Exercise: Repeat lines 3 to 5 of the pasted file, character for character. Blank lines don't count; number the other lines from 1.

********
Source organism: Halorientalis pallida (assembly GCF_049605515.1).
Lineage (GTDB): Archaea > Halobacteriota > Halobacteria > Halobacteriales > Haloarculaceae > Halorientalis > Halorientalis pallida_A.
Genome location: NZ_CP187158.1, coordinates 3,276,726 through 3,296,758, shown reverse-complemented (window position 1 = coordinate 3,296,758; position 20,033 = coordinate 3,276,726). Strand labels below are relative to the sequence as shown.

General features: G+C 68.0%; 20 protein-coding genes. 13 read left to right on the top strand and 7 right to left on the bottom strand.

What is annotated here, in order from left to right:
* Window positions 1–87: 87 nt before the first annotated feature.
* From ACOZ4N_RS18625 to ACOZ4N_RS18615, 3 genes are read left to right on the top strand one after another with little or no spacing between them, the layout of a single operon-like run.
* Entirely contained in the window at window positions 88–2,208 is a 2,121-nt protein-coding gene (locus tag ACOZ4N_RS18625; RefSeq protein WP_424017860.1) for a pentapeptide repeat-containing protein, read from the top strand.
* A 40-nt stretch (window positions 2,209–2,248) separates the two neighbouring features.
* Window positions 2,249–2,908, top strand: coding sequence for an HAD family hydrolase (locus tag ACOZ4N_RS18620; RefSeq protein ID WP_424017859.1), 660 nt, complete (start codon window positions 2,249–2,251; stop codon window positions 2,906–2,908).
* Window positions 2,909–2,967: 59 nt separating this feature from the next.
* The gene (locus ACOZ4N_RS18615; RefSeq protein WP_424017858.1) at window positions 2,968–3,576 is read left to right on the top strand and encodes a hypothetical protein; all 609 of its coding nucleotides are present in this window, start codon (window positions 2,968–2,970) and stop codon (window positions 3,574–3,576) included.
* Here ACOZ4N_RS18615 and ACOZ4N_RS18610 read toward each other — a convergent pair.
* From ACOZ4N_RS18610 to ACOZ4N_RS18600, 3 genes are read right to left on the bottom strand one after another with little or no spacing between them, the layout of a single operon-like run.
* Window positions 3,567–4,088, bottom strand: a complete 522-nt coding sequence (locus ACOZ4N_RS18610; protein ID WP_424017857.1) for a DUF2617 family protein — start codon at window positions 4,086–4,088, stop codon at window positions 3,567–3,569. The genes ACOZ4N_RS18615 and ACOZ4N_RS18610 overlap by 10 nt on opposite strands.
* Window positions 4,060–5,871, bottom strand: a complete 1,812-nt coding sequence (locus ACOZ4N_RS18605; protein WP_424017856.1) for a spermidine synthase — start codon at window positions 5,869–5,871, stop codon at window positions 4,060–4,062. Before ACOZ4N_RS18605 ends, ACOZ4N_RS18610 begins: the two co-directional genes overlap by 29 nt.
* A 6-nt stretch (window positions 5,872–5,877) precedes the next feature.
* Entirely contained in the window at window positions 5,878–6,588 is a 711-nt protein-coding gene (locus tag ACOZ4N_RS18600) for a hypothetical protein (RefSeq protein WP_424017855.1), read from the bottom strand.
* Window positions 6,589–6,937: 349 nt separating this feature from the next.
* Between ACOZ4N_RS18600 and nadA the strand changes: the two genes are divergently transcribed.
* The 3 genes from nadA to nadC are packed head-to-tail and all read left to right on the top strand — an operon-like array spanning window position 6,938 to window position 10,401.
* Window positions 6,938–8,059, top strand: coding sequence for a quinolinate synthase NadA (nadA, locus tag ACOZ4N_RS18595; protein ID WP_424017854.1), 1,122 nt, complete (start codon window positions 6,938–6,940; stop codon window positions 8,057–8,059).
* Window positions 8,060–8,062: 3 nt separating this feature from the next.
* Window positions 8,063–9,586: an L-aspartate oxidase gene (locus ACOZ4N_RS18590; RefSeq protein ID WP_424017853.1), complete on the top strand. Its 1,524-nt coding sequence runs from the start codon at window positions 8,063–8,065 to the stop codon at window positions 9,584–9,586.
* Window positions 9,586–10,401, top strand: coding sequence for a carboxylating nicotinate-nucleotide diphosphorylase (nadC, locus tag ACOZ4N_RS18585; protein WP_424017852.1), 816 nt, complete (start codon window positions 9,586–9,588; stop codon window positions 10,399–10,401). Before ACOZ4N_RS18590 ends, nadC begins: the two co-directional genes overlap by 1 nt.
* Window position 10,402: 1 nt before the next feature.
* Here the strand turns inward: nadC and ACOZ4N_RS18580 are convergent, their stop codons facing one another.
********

Genome location: NZ_CP187158.1, coordinates 3,276,726 through 3,296,758, shown reverse-complemented (window position 1 = coordinate 3,296,758; position 20,033 = coordinate 3,276,726). Strand labels below are relative to the sequence as shown.

General features: G+C 68.0%; 20 protein-coding genes. 13 read left to right on the top strand and 7 right to left on the bottom strand.

What is annotated here, in order from left to right: